|Aristides the Just|
One of Greece's commanding generals was Aristides, who was also a statesman. Naturally, he employed spies. One of them heard that a Persian undercover agent had sneaked into camp. So Aristides ordered every soldier, shield-maker, doctor, and cook to account for another person there. In that way he uncovered the infiltrator.
Soon the two armies met on the Plain of Marathon. In a straight line and at a dead run, the Greek warriors attacked the overwhelming Persian force. As the Greek generals expected, the middle of their line weakened and gave way, while their flanks encircled and butchered the trapped Persians. The Persians had been completely surprised — none of their spies had uncovered the unusual military plan. An estimated 6,400 Persians died that day, while the Greeks lost 192.
The victory gave the fledgling Greek city states confidence in their ability to defend themselves and belief in their continued existence. The battle is considered a defining moment in the development of European culture, and of course espionage played an important role.
4. Hannibal of Carthage, born 247 BCE
Hannibal was one of the greatest spymasters in history. He created an intelligence network that infiltrated enemy Roman camps and used secret hand signals to identify themselves to one another. He was also a renowned military commander. His most famous campaign was during the Second Punic War (218-202), when his army crossed the Alps on elephants and fought its way toward the biggest, glitziest prize of all — Rome.
|Marble bust reputedly of Hanniba|
At the time, Rome’s dictator was Fabius — AKA: Quintus Fabius Maximus Verrucosus. Fabius refused to meet Hannibal in battle because of Hannibal’s military superiority. Instead, Fabius chose harassment and guerrilla assaults to wear down the intruder’s forces while conserving his own.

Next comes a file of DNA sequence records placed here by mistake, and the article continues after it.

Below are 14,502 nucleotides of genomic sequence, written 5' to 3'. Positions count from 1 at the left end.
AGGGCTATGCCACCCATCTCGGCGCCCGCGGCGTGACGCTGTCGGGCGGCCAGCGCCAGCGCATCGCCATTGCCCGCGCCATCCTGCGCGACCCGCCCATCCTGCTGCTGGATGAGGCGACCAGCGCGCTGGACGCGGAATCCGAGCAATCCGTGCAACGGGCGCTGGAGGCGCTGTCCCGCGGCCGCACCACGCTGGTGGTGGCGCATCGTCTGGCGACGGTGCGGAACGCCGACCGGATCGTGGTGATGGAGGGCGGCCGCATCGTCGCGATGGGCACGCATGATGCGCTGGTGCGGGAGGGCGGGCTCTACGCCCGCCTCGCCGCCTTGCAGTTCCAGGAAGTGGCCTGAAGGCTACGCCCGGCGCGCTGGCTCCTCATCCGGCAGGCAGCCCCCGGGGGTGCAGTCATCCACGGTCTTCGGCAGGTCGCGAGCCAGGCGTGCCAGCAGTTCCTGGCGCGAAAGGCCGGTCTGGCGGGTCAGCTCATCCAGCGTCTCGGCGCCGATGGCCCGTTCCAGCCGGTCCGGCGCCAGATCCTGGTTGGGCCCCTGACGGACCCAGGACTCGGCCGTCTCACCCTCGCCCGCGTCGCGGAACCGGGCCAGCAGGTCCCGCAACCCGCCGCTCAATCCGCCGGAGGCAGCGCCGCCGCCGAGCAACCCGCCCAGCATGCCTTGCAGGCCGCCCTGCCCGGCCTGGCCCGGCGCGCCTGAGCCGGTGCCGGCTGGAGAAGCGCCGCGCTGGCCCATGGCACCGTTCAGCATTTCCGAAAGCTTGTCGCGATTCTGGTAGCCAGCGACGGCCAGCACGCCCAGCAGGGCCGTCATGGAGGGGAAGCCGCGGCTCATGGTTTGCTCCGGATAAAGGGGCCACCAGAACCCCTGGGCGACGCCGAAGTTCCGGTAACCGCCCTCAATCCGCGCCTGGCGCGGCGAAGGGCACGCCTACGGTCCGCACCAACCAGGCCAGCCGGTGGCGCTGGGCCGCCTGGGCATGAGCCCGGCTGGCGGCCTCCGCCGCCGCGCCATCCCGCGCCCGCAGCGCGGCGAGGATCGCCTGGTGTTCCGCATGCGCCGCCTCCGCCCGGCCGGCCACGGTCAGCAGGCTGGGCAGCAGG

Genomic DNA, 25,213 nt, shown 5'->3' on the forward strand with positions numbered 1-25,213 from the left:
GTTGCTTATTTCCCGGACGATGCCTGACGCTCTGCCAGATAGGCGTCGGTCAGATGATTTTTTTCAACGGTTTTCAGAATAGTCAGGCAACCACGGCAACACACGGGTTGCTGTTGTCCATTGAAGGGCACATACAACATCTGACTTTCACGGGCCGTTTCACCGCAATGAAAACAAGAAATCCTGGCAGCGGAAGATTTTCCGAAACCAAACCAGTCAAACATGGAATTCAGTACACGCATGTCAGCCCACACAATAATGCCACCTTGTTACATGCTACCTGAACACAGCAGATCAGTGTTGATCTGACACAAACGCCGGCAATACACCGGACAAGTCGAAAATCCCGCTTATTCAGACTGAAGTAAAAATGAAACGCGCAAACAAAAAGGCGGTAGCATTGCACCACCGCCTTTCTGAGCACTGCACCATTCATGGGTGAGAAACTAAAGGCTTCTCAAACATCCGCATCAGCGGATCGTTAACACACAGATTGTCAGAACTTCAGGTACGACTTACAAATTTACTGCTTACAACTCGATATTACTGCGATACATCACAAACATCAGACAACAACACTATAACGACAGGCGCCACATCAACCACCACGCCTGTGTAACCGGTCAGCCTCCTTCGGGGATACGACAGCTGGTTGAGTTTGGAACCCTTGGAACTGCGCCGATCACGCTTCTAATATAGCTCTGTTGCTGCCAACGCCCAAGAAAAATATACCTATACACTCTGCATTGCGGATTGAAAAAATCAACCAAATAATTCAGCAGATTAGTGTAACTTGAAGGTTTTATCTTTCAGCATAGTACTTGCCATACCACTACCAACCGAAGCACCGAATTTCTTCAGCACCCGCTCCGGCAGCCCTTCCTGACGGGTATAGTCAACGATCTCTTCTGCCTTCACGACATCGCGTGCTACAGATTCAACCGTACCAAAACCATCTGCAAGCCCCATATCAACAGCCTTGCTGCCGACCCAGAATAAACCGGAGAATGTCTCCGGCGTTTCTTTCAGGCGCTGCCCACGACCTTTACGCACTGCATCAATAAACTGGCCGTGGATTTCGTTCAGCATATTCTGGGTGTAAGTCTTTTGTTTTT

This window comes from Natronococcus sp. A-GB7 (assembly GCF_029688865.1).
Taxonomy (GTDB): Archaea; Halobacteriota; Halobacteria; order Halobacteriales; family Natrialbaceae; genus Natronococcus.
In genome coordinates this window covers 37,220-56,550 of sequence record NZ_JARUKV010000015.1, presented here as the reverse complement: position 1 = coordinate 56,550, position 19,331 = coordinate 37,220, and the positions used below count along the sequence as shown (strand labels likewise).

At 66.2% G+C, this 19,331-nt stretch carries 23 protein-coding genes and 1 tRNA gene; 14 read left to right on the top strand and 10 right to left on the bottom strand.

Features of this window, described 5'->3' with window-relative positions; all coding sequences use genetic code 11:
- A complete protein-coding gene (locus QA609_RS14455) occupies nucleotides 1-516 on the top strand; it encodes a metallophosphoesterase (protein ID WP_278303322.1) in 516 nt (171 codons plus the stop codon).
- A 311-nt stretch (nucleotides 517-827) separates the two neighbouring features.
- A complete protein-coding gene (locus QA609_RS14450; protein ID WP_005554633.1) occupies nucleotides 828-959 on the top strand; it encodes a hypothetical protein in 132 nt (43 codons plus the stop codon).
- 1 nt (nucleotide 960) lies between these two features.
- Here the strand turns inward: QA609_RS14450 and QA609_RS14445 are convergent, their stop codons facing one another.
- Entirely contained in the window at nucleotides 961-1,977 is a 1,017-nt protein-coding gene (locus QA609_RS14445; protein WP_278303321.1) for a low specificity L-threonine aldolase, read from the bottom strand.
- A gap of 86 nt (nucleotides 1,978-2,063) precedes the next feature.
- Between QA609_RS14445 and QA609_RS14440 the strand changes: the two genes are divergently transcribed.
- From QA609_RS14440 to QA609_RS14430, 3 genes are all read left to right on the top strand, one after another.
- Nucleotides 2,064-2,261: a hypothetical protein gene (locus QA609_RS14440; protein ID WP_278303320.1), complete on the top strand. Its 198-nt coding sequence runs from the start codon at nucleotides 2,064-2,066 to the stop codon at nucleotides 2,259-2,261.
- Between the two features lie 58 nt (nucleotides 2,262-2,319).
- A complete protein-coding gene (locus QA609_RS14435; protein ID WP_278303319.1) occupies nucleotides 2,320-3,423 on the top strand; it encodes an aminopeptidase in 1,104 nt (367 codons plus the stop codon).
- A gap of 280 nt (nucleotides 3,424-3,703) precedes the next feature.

Frustrated, Hannibal was unable to close in on Rome. Then his spies reported the city was filled with rumors because of Fabius’s refusal to fight. They were saying Fabius was in Hannibal’s pay. Hannibal must have smiled at the news. He sent his soldiers on a rampage across the countryside, destroying and burning everything in their path — except Fabius’s properties.
As soon as the news reached Rome, Fabius issued proclamations he was no traitor. But his people didn’t believe him, and Hannibal gained valuable psychological advantage and respite from Fabius’s delaying tactics. Still, Hannibal never conquered Rome. He returned to Carthage unscathed — and also legendary.
5. Julius Caesar, born 100 BCE
In Ancient Rome, major political players built their own surveillance systems to provide intel about the schemes of their fellow movers and shakers. Politician and orator Cicero complained frequently
|Julius Caesar, in British Museum|
It’s no surprise that Julius Caesar put together an elaborate covert network to keep himself informed about the plots against him. On March 15th, 44 AD, he was walking to the Curia of Pompeii when a note from one of his spies was urgently thrust into his hand. It contained a list of senators and their plans to kill him.
But Caesar was in such a hurry that he didn’t stop to read it. Within the hour, he was assassinated. Lesson: What good is first-rate intel if you don’t read it!
Do you have a favorite spymaster from the ancient world? Please leave a comment and tell us all about him or her.